Observer's comments:

" As bag pressure increases stroke length shortens and stroke rate increases proportionately. Operator notes increased bag pressures and "maintains" "constant" pressure at bottom of stroke resulting in arithmetic decrease in flow rate at logarithmic increases in air resistance. " (Peter)

" Way too many math terms that I'm not sure truly apply - I'm very leary of the word usage here although I agree with the jist of the observation, pump rate goes up, stroke shortens and flow rate decreases. " (Neil)

With that said the pressure tester adds a theoretical geometric (or exponential) progression of resistance (0,1,2,4). (Theoretical as it may be that putting in two layers makes it 4 times as hard to move air, or only 1.5 times as hard as one layer.)

The drop off on flow isn't even close to that sort of progression. The drops are 33%, 8%, 31%. It is interesting that any resistance at all produces a very significant drop, doubling? that resistance then produces only a minor fall off, but doubling? again produces another hefty drop off. Perhaps we are approaching the limit of the bellows to move the air.

It was noted (Peter) that a more useful measure of resistance would have been produced by use of a graduated tube full of charcoal particles.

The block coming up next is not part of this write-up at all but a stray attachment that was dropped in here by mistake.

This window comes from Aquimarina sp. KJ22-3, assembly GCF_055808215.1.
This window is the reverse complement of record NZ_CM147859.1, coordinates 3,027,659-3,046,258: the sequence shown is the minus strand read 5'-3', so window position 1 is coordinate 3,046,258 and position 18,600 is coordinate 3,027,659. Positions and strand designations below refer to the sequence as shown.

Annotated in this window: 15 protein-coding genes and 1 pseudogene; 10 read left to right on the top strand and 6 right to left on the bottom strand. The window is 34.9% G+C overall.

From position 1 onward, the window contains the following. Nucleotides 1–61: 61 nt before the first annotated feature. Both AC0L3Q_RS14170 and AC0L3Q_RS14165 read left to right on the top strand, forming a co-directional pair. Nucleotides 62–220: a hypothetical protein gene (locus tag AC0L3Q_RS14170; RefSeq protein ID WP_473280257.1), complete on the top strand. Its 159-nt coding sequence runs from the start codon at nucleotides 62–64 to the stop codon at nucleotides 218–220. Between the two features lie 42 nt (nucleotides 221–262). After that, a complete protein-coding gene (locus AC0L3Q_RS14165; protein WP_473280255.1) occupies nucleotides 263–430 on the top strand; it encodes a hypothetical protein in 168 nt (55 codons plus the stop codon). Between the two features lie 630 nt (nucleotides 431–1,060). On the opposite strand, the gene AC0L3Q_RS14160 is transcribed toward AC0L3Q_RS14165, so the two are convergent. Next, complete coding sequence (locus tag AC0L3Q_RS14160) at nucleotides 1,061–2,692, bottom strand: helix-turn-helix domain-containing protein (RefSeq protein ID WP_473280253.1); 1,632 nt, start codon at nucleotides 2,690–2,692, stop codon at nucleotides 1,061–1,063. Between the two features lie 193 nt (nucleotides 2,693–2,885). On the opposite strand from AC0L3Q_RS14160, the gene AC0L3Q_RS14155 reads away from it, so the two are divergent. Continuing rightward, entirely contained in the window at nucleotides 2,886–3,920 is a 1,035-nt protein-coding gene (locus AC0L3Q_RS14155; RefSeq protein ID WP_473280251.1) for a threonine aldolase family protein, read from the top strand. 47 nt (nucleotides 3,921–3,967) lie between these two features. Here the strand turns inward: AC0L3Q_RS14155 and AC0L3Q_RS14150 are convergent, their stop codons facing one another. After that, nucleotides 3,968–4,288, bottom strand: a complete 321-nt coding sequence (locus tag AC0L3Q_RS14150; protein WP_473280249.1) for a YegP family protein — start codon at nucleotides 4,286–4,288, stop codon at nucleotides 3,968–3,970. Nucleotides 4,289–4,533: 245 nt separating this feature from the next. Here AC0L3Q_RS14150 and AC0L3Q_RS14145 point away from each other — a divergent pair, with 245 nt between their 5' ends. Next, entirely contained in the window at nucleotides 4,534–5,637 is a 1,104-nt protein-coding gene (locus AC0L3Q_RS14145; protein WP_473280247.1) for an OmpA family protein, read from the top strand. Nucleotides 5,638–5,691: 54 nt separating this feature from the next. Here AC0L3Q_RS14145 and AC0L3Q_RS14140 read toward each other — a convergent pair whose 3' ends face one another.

Creating some method to introduce an anemometer 'in line' during a working smelt would also produce valuable information. (In the past all air volume measurements have been recorded with the blower venting with no resistance.)

In earlier writings, estimated values for the air delivered by this system were calculated by measuring the output of an earlier version of these bellows. This was done quite primitively, by means of attaching the bellows tube to a large garbage bag. Ten standard strokes were then made. The resulting bag of air was then placed inside a container of known volume, and the level compared to the total size of that container. This then produced an average volume produced per stroke at 2.2 litres.
Working stroke rates were determined from actual operation of that same bellows by various (untrained) operators during the Early Iron 1 experimental smelt It was observed that the average strokes per minute over a working period of 10 minutes was roughly 1 per second.
Taken together, these numbers produced an estimate of working air delivery set at 120 litres per minute.

In light of the better estimates produced in the test reported above, it is obvious those earlier volumes are incorrect. In effect however, at a working smelter producing considerable resistance to air flow, the original estimates still are close enough to the results of this test series. The earlier conclusions about the effective delivery of the Norse double bag bellows - in a size indicated as blacksmith's equipment, remain supported.

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February 15 - May 15, 2012 : Supported by a Crafts Projects - Creation and Development Grant